No Money in the School Budget to Attend the NSTA National Conference? Learn What You Can Do

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Middle school science teacher and NSTA member Christine Marsh is a self-described “huge fan” of the NSTA Conferences on Science Education. When she found out that no money was available in her school’s budget to send her to the NSTA National Conference in Boston, she started researching ways to fund her trip. “Obviously, being a teacher, it’s not always easy to scrounge up that kind of money,” she says. “When my administration said that the budget wouldn’t allow me to attend, I started looking at how else I could possibly pay for it.” That’s when Marsh applied for, and received, the Maitland P. Simmons Memorial Award for New Teachers. The award consists of up to $1,000 to be used to attend the annual NSTA National Conference. “It alleviated my concerns about how I was going to pay for the conference,” says Marsh.

Marsh: One reason I really wanted to attend the conference this year is because while I was comfortable with content, classroom management, and knowing what I was going to teach and how I was going to teach it, I struggled with student intrinsic motivation. I wanted my students to not just sit there and learn the content, but instead be interested in coming to class and be excited about the next thing we were going to learn. I found a lot of helpful information on student motivation at the Boston conference.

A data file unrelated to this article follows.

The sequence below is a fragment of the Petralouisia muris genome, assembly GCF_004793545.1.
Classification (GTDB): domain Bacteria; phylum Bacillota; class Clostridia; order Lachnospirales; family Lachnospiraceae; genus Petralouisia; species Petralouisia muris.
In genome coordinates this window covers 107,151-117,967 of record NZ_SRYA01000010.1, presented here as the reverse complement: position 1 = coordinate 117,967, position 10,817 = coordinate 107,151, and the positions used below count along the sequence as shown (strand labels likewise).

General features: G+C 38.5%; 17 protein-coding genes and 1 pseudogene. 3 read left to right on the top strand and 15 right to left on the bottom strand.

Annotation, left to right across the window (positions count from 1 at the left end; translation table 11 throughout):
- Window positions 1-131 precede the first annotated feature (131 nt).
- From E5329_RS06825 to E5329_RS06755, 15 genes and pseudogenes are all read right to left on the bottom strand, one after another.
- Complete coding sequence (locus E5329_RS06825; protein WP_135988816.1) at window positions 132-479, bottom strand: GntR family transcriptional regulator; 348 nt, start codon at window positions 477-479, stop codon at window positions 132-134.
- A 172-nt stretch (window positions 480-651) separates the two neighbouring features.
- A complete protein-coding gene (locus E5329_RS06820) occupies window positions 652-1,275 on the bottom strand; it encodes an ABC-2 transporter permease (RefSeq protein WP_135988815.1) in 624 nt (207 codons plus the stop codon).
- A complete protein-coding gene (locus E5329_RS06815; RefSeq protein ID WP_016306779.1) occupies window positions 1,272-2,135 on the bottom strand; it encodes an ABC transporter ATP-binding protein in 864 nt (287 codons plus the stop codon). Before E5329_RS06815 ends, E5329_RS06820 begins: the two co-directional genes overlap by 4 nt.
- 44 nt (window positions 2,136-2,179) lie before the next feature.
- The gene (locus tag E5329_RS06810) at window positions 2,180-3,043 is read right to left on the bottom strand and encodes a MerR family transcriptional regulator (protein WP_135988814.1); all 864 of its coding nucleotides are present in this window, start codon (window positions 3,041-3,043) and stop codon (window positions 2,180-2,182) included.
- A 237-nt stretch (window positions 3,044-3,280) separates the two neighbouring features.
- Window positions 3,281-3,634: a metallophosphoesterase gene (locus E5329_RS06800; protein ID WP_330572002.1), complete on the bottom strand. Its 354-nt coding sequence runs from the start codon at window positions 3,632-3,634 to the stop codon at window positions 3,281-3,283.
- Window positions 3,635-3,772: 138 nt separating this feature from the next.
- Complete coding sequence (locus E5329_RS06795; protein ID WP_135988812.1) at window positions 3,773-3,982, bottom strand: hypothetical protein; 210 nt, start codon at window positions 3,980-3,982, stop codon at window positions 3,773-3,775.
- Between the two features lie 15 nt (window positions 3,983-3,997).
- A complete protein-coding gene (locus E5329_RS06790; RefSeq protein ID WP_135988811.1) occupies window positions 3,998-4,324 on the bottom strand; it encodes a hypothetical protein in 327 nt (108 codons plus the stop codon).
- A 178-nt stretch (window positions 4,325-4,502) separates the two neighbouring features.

For instance, Bio-Rad Laboratories and Texas Instruments held a workshop about zombies, understanding the latest trends in Hollywood, and how to bring that into the classroom. The workshop served as a springboard for me. My students always talk about the show “Walking Dead.” In fact, I started watching the show so I could understand what my students talk about. I was sitting in that workshop and thought about Walking Dead. After attending the conference, I decided to create a whole unit based around zombies. My students loved the zombie unit. They came to class every day wondering what more we were going to learn and what was going to happen next with the zombies. We were covering pH, so I developed a backstory on why pH is important because zombie blood is acidic.

In addition to the helpful tips on student motivation, I found the conference provided a lot of good ideas for incorporating Common Core standards in the classroom. Common Core was included in most of the conference sessions. I don’t teach English or Math, but I also need to take responsibility for incorporating those standards in my science classroom.

How else does your NSTA membership help you?

Marsh: I read NSTA Reports regularly, and especially read the Summer Programs section. As a teacher, I always want to learn new things and the summer is a great time to go off and explore. It was actually through the NSTA Career Center that I found out about a Research Experience for Teachers fellowship offered by Filament Games, which makes learning video games. I applied for the fellowship and got it last year. It was a terrific experience.

In addition, as an NSTA member, I definitely want to apply for other NSTA awards. I would like to apply for the Mickelson ExxonMobil Teachers Academy, which sounds like a great program.

(Note from NSTA: Learn more about NSTA awards, and see the “Making the Most of Your Membership” blog post: 20 Essential NSTA Awards You Can Learn About in 15 Minutes. Not a member of NSTA? Learn more about how to join.)

Jennifer Henderson is our guest blogger for this series. Before launching her freelance career as a writer/editor, Jennifer was Managing Editor of The Science Teacher, NSTA’s peer-reviewed journal for high school science teachers.

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